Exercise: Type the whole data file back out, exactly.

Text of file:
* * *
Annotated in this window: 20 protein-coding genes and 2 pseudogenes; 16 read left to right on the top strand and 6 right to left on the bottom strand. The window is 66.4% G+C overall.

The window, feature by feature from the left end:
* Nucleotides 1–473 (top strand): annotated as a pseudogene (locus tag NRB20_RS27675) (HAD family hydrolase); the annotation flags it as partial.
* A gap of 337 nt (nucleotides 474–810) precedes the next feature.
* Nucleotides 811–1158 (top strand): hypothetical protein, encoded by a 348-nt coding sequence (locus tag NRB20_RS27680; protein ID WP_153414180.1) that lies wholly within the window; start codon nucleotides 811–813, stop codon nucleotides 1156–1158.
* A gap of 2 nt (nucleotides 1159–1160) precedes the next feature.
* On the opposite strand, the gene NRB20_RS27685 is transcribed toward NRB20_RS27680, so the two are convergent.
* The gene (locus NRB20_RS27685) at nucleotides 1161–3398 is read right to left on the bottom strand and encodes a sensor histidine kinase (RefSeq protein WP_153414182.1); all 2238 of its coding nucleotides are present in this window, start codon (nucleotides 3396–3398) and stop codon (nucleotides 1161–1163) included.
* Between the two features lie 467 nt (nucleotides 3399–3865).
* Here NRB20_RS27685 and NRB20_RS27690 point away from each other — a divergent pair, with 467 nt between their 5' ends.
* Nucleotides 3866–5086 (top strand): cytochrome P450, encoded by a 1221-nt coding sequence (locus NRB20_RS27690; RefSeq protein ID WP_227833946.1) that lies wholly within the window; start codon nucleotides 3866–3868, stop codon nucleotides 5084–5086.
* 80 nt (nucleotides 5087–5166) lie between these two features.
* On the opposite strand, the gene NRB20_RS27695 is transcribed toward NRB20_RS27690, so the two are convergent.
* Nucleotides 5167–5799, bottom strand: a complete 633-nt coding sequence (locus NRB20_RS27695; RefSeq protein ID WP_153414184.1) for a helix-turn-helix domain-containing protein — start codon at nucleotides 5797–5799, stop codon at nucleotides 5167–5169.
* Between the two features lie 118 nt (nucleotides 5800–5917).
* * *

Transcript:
Annotated in this window: 20 protein-coding genes and 2 pseudogenes; 16 read left to right on the top strand and 6 right to left on the bottom strand. The window is 66.4% G+C overall.

The window, feature by feature from the left end:
* Nucleotides 1–473 (top strand): annotated as a pseudogene (locus tag NRB20_RS27675) (HAD family hydrolase); the annotation flags it as partial.
* A gap of 337 nt (nucleotides 474–810) precedes the next feature.
* Nucleotides 811–1158 (top strand): hypothetical protein, encoded by a 348-nt coding sequence (locus tag NRB20_RS27680; protein ID WP_153414180.1) that lies wholly within the window; start codon nucleotides 811–813, stop codon nucleotides 1156–1158.
* A gap of 2 nt (nucleotides 1159–1160) precedes the next feature.
* On the opposite strand, the gene NRB20_RS27685 is transcribed toward NRB20_RS27680, so the two are convergent.
* The gene (locus NRB20_RS27685) at nucleotides 1161–3398 is read right to left on the bottom strand and encodes a sensor histidine kinase (RefSeq protein WP_153414182.1); all 2238 of its coding nucleotides are present in this window, start codon (nucleotides 3396–3398) and stop codon (nucleotides 1161–1163) included.
* Between the two features lie 467 nt (nucleotides 3399–3865).
* Here NRB20_RS27685 and NRB20_RS27690 point away from each other — a divergent pair, with 467 nt between their 5' ends.
* Nucleotides 3866–5086 (top strand): cytochrome P450, encoded by a 1221-nt coding sequence (locus NRB20_RS27690; RefSeq protein ID WP_227833946.1) that lies wholly within the window; start codon nucleotides 3866–3868, stop codon nucleotides 5084–5086.
* 80 nt (nucleotides 5087–5166) lie between these two features.
* On the opposite strand, the gene NRB20_RS27695 is transcribed toward NRB20_RS27690, so the two are convergent.
* Nucleotides 5167–5799, bottom strand: a complete 633-nt coding sequence (locus NRB20_RS27695; RefSeq protein ID WP_153414184.1) for a helix-turn-helix domain-containing protein — start codon at nucleotides 5797–5799, stop codon at nucleotides 5167–5169.
* Between the two features lie 118 nt (nucleotides 5800–5917).